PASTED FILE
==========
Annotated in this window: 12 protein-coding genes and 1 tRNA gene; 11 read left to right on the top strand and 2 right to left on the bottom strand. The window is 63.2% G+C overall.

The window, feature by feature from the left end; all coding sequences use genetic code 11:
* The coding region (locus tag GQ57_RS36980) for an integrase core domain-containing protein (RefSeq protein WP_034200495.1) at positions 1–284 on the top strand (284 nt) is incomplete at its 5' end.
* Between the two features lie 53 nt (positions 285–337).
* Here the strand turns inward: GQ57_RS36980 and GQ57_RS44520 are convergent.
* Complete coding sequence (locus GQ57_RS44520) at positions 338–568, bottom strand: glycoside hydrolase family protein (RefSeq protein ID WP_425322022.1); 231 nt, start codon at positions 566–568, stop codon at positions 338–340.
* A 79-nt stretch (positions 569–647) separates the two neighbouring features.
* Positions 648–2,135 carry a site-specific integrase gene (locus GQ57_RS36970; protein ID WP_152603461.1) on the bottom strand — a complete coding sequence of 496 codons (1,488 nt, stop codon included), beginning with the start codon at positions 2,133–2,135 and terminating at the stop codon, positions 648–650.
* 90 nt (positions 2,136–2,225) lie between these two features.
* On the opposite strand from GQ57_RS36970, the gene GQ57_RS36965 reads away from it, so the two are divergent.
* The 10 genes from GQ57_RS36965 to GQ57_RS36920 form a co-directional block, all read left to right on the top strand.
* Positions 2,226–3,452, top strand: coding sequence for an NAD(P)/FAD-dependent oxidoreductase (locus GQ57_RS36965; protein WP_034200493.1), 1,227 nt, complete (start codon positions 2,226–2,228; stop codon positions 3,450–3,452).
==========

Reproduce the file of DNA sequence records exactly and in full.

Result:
Annotated in this window: 12 protein-coding genes and 1 tRNA gene; 11 read left to right on the top strand and 2 right to left on the bottom strand. The window is 63.2% G+C overall.

The window, feature by feature from the left end; all coding sequences use genetic code 11:
* The coding region (locus tag GQ57_RS36980) for an integrase core domain-containing protein (RefSeq protein WP_034200495.1) at positions 1–284 on the top strand (284 nt) is incomplete at its 5' end.
* Between the two features lie 53 nt (positions 285–337).
* Here the strand turns inward: GQ57_RS36980 and GQ57_RS44520 are convergent.
* Complete coding sequence (locus GQ57_RS44520) at positions 338–568, bottom strand: glycoside hydrolase family protein (RefSeq protein ID WP_425322022.1); 231 nt, start codon at positions 566–568, stop codon at positions 338–340.
* A 79-nt stretch (positions 569–647) separates the two neighbouring features.
* Positions 648–2,135 carry a site-specific integrase gene (locus GQ57_RS36970; protein ID WP_152603461.1) on the bottom strand — a complete coding sequence of 496 codons (1,488 nt, stop codon included), beginning with the start codon at positions 2,133–2,135 and terminating at the stop codon, positions 648–650.
* 90 nt (positions 2,136–2,225) lie between these two features.
* On the opposite strand from GQ57_RS36970, the gene GQ57_RS36965 reads away from it, so the two are divergent.
* The 10 genes from GQ57_RS36965 to GQ57_RS36920 form a co-directional block, all read left to right on the top strand.
* Positions 2,226–3,452, top strand: coding sequence for an NAD(P)/FAD-dependent oxidoreductase (locus GQ57_RS36965; protein WP_034200493.1), 1,227 nt, complete (start codon positions 2,226–2,228; stop codon positions 3,450–3,452).